an indelible brown stain on linen. The oil from the seeds is used
      for burning in lamps; and in paints. In China it is boiled with
      oxide of iron and used as a varnish. It is also used medicinally.

 152. CURCUMA LONGA.--A plant belonging to the _Zingiberaceæ_, the roots
      of which furnish turmeric. This powder is used in India as a mild
      aromatic, and for other medicinal purposes. It also enters into
      the composition of curry-powder, and a sort of arrowroot is made
      from the young tubers.

 153. CURCUMA ZEDOARIA.--This plant furnishes zedoary tubers, much used
      in India as aromatic tonics.

 154. CYATHEA MEDULLARIS.--This beautiful tree fern is a native of
      Australia, where it attains a height of 25 to 30 feet, having
      fronds from 10 to 15 feet in length. It contains a pulpy substance
      in the center of the stem, of a starchy, mucilaginous nature,
      which is a common article of food with the natives. The trees have
      to be destroyed in order to obtain it.

 155. CYBISTAX ANTISYPHILITICA.--A plant of the order of _Bignoniaceæ_,
      called Atunyangua in the Andes of Peru, where the inhabitants dye
      their cotton clothes by boiling them along with the leaves of this
      plant; the dye is a permanent blue. The bark of the young shoots
      is much employed in medicine.

 156. CYCAS REVOLUTA.--The sago palm of gardens. The stem of the plants
      abounds in starch, which is highly esteemed in Japan. A gum exudes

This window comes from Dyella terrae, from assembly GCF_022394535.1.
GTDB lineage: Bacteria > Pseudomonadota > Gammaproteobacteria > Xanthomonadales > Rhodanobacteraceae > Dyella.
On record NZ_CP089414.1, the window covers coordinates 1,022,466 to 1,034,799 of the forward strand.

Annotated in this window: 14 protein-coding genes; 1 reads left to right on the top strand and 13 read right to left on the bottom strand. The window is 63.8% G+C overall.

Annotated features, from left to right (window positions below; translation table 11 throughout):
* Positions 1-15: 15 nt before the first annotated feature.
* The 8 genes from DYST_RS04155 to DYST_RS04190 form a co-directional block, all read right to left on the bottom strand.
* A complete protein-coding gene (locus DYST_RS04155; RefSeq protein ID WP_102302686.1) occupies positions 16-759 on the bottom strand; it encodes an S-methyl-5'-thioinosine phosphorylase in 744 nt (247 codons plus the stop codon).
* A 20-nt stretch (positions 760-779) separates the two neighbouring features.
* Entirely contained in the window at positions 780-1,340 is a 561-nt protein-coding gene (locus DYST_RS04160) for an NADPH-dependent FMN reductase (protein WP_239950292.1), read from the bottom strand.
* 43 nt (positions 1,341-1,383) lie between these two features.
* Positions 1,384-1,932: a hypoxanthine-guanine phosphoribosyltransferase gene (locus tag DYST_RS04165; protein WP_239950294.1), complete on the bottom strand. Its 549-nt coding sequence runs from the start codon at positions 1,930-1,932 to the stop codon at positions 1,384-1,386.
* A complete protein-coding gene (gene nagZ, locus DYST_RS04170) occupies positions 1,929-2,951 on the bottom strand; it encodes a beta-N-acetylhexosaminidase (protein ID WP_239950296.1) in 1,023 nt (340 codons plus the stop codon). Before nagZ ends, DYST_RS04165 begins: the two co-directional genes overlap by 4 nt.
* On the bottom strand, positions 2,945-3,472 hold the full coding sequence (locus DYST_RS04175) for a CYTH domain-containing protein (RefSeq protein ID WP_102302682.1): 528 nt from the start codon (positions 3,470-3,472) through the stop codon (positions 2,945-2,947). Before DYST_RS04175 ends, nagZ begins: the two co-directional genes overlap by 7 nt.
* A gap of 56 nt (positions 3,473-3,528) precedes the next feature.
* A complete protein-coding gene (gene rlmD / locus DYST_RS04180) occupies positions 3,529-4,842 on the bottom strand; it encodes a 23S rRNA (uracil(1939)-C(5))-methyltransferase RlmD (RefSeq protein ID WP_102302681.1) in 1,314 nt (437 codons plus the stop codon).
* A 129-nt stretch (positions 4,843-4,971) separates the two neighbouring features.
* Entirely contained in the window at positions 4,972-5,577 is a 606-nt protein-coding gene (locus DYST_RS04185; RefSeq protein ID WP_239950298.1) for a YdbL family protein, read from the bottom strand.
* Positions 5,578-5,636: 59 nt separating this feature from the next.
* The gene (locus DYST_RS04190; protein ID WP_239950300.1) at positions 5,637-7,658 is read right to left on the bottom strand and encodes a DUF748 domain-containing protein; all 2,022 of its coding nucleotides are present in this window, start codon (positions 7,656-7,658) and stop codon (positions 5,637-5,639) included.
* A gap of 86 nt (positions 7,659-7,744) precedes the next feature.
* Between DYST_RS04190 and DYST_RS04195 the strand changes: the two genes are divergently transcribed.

from the trunk of the old plant, which is employed medicinally by
      the natives of India.

 157. CYCAS CIRCINALIS.--A native of Malabar, where a kind of sago is
      prepared from the seeds, which are dried and powdered; medicinal
      properties are also attributed to the seeds.

 158. DACRYDIUM FRANKLINII.--Called Huon pine, because of its being
      found near the Huon River, in Tasmania. It belongs to the yew
      family. It furnishes valuable timber, very durable, and is used
      for ship and house building; some of the wood is very beautifully
      marked, and is used in furniture making and cabinetwork.

 159. DALBERGIA SISSOO.--A tree of northern India, the timber of which
      is known as Sissum wood. This wood is strong, tenacious, and
      compact, much used for railway ties and for gun-carriages.

 160. DAMARA AUSTRALIS.--A singular plant of the _Coniferæ_ family,
      called the Kauri pine. It forms a tree 150 to 200 feet in height,
      and produces a hard, brittle resin-like copal, which is used in